By Owen Sheppard, local democracy reporter
There are concerns about the future of Hammersmith and Fulham’s rich archive of historical documents and artefacts.
The archives are said to contain items dating back to the 15th century, with treasures such as paintings, ceramics from Fulham Pottery, local newspapers, maps and records that help people trace their ancestry.
Owned by the council, they are housed in a strong room, a specialist temperature-controlled facility at the Lilla Huset building in Talgarth Road, Hammersmith.
Usually, when residents wish to request items from the archive, they are sent to Hammersmith Library where they can be studied.
However, local historians said they were alarmed when a notice appeared on the council’s website, suggesting the archives would need to be relocated outside of the borough.
Annabelle May, chair of the Hammersmith and Fulham Local Archives Support Group, told us the notice was removed from the council’s register of ‘forthcoming decisions’ on January 27, after her colleagues asked councillor Wesley Harcourt to explain the situation.
Now the council has said the archives will not be moved outside the borough, but did not rule out relocating them from the Lilla Huset.
“The Hammersmith and Fulham Council Archives will continue to be stored securely in the borough,” a spokesperson said.
“Whether you’re tracing your family history, house history or researching the changes in your local area over the years, we aim to make items from our invaluable archives available to the public by request. However due to the Covid-19 pandemic, the Local Studies & Archives Service is closed and we will let residents know when we can reopen it safely.”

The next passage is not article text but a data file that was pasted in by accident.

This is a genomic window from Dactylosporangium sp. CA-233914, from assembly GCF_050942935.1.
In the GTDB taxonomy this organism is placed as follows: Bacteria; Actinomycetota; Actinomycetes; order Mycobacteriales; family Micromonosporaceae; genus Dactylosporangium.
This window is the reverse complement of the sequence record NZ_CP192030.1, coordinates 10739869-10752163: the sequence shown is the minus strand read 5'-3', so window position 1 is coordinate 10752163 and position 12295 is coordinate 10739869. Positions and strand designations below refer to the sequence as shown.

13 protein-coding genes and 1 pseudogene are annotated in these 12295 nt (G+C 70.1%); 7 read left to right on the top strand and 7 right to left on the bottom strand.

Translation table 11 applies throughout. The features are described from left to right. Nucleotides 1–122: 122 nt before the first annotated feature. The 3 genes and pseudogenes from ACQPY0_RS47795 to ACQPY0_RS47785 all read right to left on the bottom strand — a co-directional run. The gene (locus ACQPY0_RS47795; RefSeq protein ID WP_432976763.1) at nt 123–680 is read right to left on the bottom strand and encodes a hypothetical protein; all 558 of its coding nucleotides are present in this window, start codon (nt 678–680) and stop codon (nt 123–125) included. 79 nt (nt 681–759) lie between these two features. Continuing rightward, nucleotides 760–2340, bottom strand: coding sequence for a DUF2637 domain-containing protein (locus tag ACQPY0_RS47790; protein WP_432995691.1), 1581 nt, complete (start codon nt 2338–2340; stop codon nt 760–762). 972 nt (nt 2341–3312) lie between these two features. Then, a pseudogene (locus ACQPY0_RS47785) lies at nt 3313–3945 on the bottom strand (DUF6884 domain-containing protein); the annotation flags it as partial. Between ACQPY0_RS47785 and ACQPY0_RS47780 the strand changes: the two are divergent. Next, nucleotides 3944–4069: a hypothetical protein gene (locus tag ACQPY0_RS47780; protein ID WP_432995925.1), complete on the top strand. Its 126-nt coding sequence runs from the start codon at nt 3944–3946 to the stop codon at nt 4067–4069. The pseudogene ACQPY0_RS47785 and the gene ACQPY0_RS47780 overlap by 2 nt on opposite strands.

The reasons why the archives may have to be relocated are not yet clear.
A council report from 2017 shows that the council has a lease on the Lilla Huset from a private landlord that owns the building “with five yearly rent reviews and mutual break options in 2021 and 2026.”
Ms May speculated that the council’s landlord, Alduwaliya Asset Management, may be planning to hike the council’s rent, but this has not been confirmed.
The academic from Shepherd’s Bush said: “We wonder if the council might be facing a rent increase.
“But the concern [was] that this was happening under the radar, and suddenly this notice appeared on the website saying we’ve decided to move the archive to an out of borough location, because it would be the most cost effective option.
“There was no consultation with local groups.”
Explaining how it could be both complicated and disadvantageous to relocate the archives, she said: “You would need very specialist movers and everything would have to be catalogued for insurance purposes.
“It could take weeks to request things and you might have to pay more for it.”
She continued: “Council planning officers and public utilities need access to these maps and documents, things like drainage plans etc.
“Universities, businesses, developers, schools and architects all use it. People come to research their family history.”
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